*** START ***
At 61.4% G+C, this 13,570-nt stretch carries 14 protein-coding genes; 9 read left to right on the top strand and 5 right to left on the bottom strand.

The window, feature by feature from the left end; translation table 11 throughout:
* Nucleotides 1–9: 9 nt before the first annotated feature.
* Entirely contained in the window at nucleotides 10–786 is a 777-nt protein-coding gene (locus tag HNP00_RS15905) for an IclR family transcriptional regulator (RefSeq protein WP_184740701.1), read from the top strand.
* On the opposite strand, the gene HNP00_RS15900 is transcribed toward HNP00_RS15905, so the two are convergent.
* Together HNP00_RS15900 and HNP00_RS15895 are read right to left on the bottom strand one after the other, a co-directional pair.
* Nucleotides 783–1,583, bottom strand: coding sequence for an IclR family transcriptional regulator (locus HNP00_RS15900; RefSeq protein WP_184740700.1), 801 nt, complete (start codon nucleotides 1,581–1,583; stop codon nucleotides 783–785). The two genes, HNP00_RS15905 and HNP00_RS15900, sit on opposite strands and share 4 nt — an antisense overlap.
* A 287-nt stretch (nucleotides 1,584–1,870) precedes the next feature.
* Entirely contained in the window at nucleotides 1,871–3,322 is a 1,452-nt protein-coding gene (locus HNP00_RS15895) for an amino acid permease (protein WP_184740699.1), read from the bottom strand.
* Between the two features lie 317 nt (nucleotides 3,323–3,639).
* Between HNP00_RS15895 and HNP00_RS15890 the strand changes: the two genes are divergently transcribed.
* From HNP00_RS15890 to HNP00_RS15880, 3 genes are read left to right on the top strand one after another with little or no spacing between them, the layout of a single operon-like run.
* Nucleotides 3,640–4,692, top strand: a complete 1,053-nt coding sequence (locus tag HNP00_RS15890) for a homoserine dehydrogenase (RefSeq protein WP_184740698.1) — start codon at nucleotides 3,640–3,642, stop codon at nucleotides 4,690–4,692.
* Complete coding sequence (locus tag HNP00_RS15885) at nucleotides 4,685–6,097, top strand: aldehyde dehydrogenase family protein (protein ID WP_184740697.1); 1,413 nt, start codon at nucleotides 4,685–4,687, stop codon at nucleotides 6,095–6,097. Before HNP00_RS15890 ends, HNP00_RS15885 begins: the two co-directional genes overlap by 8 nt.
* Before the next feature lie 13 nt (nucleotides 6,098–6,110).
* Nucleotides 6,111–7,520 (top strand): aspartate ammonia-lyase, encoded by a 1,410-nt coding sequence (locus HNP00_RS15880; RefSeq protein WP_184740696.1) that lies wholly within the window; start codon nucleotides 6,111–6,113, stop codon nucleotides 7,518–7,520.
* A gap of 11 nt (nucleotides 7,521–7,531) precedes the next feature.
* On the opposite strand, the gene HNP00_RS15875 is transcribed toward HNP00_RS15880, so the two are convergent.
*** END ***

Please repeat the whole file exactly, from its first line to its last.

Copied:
At 61.4% G+C, this 13,570-nt stretch carries 14 protein-coding genes; 9 read left to right on the top strand and 5 right to left on the bottom strand.

The window, feature by feature from the left end; translation table 11 throughout:
* Nucleotides 1–9: 9 nt before the first annotated feature.
* Entirely contained in the window at nucleotides 10–786 is a 777-nt protein-coding gene (locus tag HNP00_RS15905) for an IclR family transcriptional regulator (RefSeq protein WP_184740701.1), read from the top strand.
* On the opposite strand, the gene HNP00_RS15900 is transcribed toward HNP00_RS15905, so the two are convergent.
* Together HNP00_RS15900 and HNP00_RS15895 are read right to left on the bottom strand one after the other, a co-directional pair.
* Nucleotides 783–1,583, bottom strand: coding sequence for an IclR family transcriptional regulator (locus HNP00_RS15900; RefSeq protein WP_184740700.1), 801 nt, complete (start codon nucleotides 1,581–1,583; stop codon nucleotides 783–785). The two genes, HNP00_RS15905 and HNP00_RS15900, sit on opposite strands and share 4 nt — an antisense overlap.
* A 287-nt stretch (nucleotides 1,584–1,870) precedes the next feature.
* Entirely contained in the window at nucleotides 1,871–3,322 is a 1,452-nt protein-coding gene (locus HNP00_RS15895) for an amino acid permease (protein WP_184740699.1), read from the bottom strand.
* Between the two features lie 317 nt (nucleotides 3,323–3,639).
* Between HNP00_RS15895 and HNP00_RS15890 the strand changes: the two genes are divergently transcribed.
* From HNP00_RS15890 to HNP00_RS15880, 3 genes are read left to right on the top strand one after another with little or no spacing between them, the layout of a single operon-like run.
* Nucleotides 3,640–4,692, top strand: a complete 1,053-nt coding sequence (locus tag HNP00_RS15890) for a homoserine dehydrogenase (RefSeq protein WP_184740698.1) — start codon at nucleotides 3,640–3,642, stop codon at nucleotides 4,690–4,692.
* Complete coding sequence (locus tag HNP00_RS15885) at nucleotides 4,685–6,097, top strand: aldehyde dehydrogenase family protein (protein ID WP_184740697.1); 1,413 nt, start codon at nucleotides 4,685–4,687, stop codon at nucleotides 6,095–6,097. Before HNP00_RS15890 ends, HNP00_RS15885 begins: the two co-directional genes overlap by 8 nt.
* Before the next feature lie 13 nt (nucleotides 6,098–6,110).
* Nucleotides 6,111–7,520 (top strand): aspartate ammonia-lyase, encoded by a 1,410-nt coding sequence (locus HNP00_RS15880; RefSeq protein WP_184740696.1) that lies wholly within the window; start codon nucleotides 6,111–6,113, stop codon nucleotides 7,518–7,520.
* A gap of 11 nt (nucleotides 7,521–7,531) precedes the next feature.
* On the opposite strand, the gene HNP00_RS15875 is transcribed toward HNP00_RS15880, so the two are convergent.